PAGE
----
Recently, reports surfaced that the U.S. Patent and Trademark Office (USPTO) is maintaining a “secret” program that allows examiners to subject applications to heightened levels of scrutiny, and, in turn, cause substantial delays for the application at the USPTO.At least one anecdotal report suggested that USPTO examiners are capable of delaying an application for years if the USPTO deems that the subject matter of a patent application, or the applicants themselves, are controversial.2 

The SAWS Program 

The “secret” program refers to the Sensitive Application Warning System (SAWS), which, according to publicly leaked information3, suggests that the program has been in effect at the USPTO since at least 1989. While officials at the USPTO have always acknowledged the existence of the SAWS program, details of the program have been guarded by the USPTO and became public only after internal memos were leaked or released pursuant to a Freedom of Information Act (FOIA) request.4 To date, the SAWS program is not codified or otherwise incorporated into the Manual for Patent Examination and Procedure (MPEP). Instead, the entire program appears to exist in the form of guidelines provided in internal USPTO memorandums that were not intended for public dissemination. 

What Does the SAWS Program Do? 

The SAWS program was originally intended as a mechanism to handle outlier patent applications that claimed pioneering technologies that strained credulity, such as cold fusion systems and perpetual motion machines. Since prior art on such technologies technically didn’t exist, the chances were extremely low that such applications could be rejected on prior art grounds. Accordingly, the office instructed examiners to “flag” such applications for further scrutiny to guard against allowing patents claiming incredible (and potentially embarrassing) subject matter. If an application was flagged, additional USPTO personnel review the application and provide suggestions and/or guidance on examining the application and ultimately disposing the case through rejection or allowance, or through removal of the controversial matter from the claims. 

The SAWS Program Updates 

Given that the original SAWS program was designed to affect a very small number of applications, the program was relatively uncontroversial with the general public, even after they were updated in 2006. However, in 2013, the SAWS program was updated again5, this time expanding significantly the circumstances in which applications may be subjected to SAWS treatment. Circumstances include, but are not limited to:

  • “Applications dealing with inventions, which, if issued, would potentially generate unwanted media coverage (i.e., news, blogs, forums);”
  • Patent applications “with claims to computer programs or algorithms which have been rejected under 35 U.S.C. 101;”
  • “Applications identified as containing claims which would be subject to a 101 rejection in view of the Mayo v. Prometheus Decision;”
  • Patents or related applications involving “litigation where the judgment on a patent was either favorable or unfavorable and a high dollar amount was awarded to either party”;
  • “Applications reciting business-methods (Business Methods) or E-commerce systems that would significantly impact the industry (c .g., video or music distribution over network or phone);”
  • “Applications dealing with personal digital assistants;”
  • “Applications containing broad claims and relying on affidavits of commercial success to overcome an otherwise proper § 103 rejection;” and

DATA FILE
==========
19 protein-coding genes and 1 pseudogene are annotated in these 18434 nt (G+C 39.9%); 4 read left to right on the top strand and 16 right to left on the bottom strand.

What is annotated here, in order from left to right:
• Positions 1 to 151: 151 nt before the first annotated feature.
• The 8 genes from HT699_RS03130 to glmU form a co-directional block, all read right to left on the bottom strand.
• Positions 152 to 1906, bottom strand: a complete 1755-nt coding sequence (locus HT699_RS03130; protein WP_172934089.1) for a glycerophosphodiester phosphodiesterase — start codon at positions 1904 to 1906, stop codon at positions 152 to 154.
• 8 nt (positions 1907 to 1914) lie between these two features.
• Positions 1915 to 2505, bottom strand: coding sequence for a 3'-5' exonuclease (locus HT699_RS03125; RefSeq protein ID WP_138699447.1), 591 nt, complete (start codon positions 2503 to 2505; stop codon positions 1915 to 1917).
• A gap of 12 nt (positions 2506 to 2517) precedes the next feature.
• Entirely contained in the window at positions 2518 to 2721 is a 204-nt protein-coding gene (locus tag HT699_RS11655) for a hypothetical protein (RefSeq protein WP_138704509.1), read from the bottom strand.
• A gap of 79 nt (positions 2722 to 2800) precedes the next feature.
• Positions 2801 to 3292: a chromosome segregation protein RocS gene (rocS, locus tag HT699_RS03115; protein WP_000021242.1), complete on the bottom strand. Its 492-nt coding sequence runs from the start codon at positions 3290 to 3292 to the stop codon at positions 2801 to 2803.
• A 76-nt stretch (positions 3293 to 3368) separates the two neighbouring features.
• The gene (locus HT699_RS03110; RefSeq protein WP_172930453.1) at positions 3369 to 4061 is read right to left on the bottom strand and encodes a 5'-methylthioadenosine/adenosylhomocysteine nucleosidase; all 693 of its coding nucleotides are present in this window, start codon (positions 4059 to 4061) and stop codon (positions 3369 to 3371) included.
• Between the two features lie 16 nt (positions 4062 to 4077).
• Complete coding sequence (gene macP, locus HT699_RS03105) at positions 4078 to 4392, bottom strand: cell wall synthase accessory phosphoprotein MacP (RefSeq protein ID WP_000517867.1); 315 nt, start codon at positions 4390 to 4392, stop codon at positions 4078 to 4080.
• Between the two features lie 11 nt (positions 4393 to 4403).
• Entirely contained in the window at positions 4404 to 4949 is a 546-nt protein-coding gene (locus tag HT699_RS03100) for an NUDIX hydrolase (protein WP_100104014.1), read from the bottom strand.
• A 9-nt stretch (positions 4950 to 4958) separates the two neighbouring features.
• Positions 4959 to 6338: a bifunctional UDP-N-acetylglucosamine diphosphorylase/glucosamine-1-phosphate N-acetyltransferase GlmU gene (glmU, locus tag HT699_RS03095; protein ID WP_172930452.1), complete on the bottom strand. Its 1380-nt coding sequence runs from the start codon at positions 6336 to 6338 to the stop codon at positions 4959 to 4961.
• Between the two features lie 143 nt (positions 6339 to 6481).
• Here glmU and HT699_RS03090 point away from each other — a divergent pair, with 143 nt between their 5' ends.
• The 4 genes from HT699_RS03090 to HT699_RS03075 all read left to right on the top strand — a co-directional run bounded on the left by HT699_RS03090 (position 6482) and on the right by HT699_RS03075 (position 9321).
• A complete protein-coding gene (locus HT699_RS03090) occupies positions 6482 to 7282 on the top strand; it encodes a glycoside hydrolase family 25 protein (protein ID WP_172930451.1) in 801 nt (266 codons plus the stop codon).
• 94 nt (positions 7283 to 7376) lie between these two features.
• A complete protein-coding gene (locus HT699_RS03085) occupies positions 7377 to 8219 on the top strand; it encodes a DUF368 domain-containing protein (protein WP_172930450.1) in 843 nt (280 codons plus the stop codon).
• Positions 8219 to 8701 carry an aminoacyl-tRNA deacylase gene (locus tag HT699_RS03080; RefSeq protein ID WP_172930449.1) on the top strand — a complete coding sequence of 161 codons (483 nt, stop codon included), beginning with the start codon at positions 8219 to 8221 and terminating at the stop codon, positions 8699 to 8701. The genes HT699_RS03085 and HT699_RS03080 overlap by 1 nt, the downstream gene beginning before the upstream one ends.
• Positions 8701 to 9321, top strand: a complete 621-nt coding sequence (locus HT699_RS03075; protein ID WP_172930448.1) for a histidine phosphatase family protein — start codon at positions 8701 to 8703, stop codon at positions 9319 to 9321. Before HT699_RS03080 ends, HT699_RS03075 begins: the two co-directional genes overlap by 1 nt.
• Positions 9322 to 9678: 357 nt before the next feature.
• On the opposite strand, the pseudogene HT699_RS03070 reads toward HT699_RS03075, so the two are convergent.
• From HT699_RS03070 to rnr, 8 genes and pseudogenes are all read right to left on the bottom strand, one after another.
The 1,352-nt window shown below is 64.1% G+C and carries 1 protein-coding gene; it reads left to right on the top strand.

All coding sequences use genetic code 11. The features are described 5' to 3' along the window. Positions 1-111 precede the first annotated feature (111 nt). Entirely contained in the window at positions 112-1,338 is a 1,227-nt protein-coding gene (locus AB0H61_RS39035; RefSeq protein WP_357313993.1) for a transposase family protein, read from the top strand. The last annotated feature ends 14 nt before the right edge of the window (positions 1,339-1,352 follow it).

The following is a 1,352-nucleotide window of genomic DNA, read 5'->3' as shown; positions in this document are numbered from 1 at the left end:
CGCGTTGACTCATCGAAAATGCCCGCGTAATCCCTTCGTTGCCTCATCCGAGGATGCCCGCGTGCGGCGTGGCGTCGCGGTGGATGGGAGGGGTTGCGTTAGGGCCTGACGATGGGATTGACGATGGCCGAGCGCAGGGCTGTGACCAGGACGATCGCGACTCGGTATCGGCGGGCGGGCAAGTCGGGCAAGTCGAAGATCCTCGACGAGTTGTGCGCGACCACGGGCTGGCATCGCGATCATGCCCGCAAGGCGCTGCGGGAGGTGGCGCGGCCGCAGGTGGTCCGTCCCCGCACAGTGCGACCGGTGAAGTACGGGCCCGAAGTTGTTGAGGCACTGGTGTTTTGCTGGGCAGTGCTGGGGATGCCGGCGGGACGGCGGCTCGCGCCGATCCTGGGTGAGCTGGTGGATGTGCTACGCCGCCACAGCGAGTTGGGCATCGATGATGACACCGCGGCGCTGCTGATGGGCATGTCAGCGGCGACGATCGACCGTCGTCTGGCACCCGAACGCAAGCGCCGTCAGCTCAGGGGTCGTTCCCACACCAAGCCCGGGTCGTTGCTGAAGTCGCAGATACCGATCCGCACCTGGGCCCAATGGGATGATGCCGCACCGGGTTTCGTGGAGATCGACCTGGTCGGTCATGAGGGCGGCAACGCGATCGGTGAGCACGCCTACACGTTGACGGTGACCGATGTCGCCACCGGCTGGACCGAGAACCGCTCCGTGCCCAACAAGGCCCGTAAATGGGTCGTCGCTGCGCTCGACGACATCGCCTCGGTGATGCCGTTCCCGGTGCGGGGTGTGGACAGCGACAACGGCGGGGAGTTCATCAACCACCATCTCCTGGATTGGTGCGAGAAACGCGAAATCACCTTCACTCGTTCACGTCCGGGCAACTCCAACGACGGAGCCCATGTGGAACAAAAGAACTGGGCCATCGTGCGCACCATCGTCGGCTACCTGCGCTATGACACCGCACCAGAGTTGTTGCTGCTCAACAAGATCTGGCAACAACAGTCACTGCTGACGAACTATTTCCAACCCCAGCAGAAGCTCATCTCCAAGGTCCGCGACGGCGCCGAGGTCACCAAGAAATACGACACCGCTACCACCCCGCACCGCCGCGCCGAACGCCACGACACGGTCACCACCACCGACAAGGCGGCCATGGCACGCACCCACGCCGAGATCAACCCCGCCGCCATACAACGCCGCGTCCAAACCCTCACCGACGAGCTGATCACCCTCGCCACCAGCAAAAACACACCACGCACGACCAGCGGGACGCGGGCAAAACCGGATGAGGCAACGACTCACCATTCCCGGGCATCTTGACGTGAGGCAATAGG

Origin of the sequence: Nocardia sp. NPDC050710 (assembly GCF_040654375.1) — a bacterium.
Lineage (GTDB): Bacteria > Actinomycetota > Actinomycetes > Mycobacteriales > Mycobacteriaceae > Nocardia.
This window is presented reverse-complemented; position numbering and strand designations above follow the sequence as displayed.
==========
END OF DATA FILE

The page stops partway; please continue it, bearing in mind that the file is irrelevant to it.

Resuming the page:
• “Technology/Companies that are recognized by the public or have been reported in the media or there is a high probability that the media would report on it in the future based on any action taken by the USPTO.”

As one can appreciate, the circumstances are quite ambiguous, and could conceivably cover most applications filed in the USPTO. Worse still, there appears to be no notice requirement to applicants if a patent application was subjected to SAWS treatment. As such, applicants would rarely, if ever, have an opportunity to challenge a SAWS determination, since it is unlikely that they would even know that it occurred in the first place. 

The most worrisome aspect of the SAWS program is its potential for abuse by examiners and, more importantly, third parties. Since examiners have sufficient rules, regulations and case law to reject the vast majority of patent applications, they have little to gain by delaying applications indiscriminately and losing productivity counts that may affect their job performance. 

The USPTO has shown that it can be influenced by general public opinion with regard to issued patents. For example, various news services and blogs ridiculed the USPTO mid-2000 for issuing seemingly frivolous patents directed to swinging on a swing and manufacturing crustless peanut butter and jelly sandwiches.6 These, along with other examples, were heralded as reasons why the USPTO system was “broken.” Apparently feeling chastened over such reports, the 2013 updates to the SAWS program explicitly highlight these patents as prime candidates for the SAWS program.7 

While the USPTO has not provided statistics on the number of times the SAWS program was historically applied, the small number of publicly-aggrieved applicants suggests that the current number is quite small. The updated program is only two years old, and it is certainly possible that the number will increase over the coming years. For reasons unknown, the Office continues to keep this program in the shadows, outside the purview of the Code of Federal Regulations (C.F.R) and/or the MPEP. If the Office decides to significantly increase the applicability and range of the SAWS program, the internal memos suggest that the USPTO feels it has the authority to do so. If that happens, the question then will then be whether the courts will agree.